OTTAWA — Canada’s justice minister is wrapping up a visit to South Africa, where she met with Desmond Tutu, the activist and former bishop best known around the world for standing in opposition to apartheid.
Jody Wilson-Raybould was overseas to learn more about the country’s reconciliation efforts, a process similar to what indigenous people in Canada are going through now.
Tutu served as chairman of South Africa’s pioneering restorative justice body, the Truth and Reconciliation Commission, which was convened after apartheid was abolished in 1994.
A similar commission in Canada documented the impact of this country’s residential school system — a government-funded, church-operated program for aboriginal children that was rife with sexual, physical and emotional abuse.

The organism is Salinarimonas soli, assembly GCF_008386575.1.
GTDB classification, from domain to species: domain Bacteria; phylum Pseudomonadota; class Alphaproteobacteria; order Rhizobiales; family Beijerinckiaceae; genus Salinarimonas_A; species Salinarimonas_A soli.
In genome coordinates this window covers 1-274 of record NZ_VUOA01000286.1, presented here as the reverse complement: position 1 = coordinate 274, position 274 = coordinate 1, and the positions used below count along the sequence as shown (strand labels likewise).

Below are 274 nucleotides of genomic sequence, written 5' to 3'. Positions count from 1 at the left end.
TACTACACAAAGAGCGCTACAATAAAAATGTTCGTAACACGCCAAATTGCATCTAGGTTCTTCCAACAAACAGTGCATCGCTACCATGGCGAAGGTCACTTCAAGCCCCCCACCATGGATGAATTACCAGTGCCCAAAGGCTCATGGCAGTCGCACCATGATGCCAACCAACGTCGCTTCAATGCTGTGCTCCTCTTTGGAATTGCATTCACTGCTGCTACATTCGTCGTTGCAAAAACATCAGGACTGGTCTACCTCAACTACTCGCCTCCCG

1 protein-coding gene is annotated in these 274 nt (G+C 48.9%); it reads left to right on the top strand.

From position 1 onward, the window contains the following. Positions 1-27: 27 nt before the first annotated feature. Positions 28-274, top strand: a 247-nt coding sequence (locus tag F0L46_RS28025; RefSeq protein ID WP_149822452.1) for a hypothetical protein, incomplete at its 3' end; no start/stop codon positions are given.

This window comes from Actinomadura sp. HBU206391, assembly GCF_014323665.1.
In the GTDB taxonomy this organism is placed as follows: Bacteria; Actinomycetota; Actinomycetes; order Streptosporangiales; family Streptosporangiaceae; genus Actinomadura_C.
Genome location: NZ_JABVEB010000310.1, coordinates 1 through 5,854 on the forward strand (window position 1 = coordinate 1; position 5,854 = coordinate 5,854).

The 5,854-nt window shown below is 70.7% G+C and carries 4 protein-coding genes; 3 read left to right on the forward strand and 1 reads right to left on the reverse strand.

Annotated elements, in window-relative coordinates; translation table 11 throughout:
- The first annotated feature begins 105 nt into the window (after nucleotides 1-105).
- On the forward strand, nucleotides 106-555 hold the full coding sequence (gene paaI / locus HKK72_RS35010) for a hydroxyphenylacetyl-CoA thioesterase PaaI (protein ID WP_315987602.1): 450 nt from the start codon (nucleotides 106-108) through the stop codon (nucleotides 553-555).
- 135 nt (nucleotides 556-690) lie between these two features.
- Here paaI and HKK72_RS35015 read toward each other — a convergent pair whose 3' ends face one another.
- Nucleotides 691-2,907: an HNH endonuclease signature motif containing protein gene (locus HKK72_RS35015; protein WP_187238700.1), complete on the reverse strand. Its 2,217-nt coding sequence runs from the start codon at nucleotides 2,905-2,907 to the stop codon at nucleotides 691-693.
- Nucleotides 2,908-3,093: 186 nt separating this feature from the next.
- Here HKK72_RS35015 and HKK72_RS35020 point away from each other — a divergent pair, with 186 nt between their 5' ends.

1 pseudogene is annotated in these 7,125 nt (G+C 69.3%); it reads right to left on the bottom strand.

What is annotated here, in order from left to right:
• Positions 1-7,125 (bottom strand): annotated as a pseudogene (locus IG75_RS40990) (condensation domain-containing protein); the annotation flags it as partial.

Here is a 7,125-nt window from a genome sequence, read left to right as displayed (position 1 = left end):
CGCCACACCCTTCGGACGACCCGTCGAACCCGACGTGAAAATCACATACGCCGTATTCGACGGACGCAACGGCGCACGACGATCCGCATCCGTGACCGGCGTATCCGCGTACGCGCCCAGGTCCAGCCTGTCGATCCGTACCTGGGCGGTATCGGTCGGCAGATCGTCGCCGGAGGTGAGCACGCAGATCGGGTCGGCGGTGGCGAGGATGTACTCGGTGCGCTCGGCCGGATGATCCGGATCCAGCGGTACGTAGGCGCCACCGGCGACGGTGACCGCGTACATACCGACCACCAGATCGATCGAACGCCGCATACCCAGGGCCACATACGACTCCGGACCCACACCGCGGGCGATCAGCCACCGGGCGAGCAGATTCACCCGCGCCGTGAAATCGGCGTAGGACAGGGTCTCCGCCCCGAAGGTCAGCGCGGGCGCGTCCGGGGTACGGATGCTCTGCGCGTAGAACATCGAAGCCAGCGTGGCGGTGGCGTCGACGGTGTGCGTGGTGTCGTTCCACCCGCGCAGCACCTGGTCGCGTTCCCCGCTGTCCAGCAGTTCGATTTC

Wilson-Raybould says she witnessed first-hand the disparity that exists in South Africa between the wealthiest areas and the poorest, an echo of the economic gap that exists today in Canada’s indigenous communities.
She says she heard “loudly and clearly” during her visit that there is hope and people need to work together to ensure rights are recognized.
The justice minister also visited Australia and New Zealand last year to hear messages about how indigenous communities there are seeking to resolve issues including land disputes.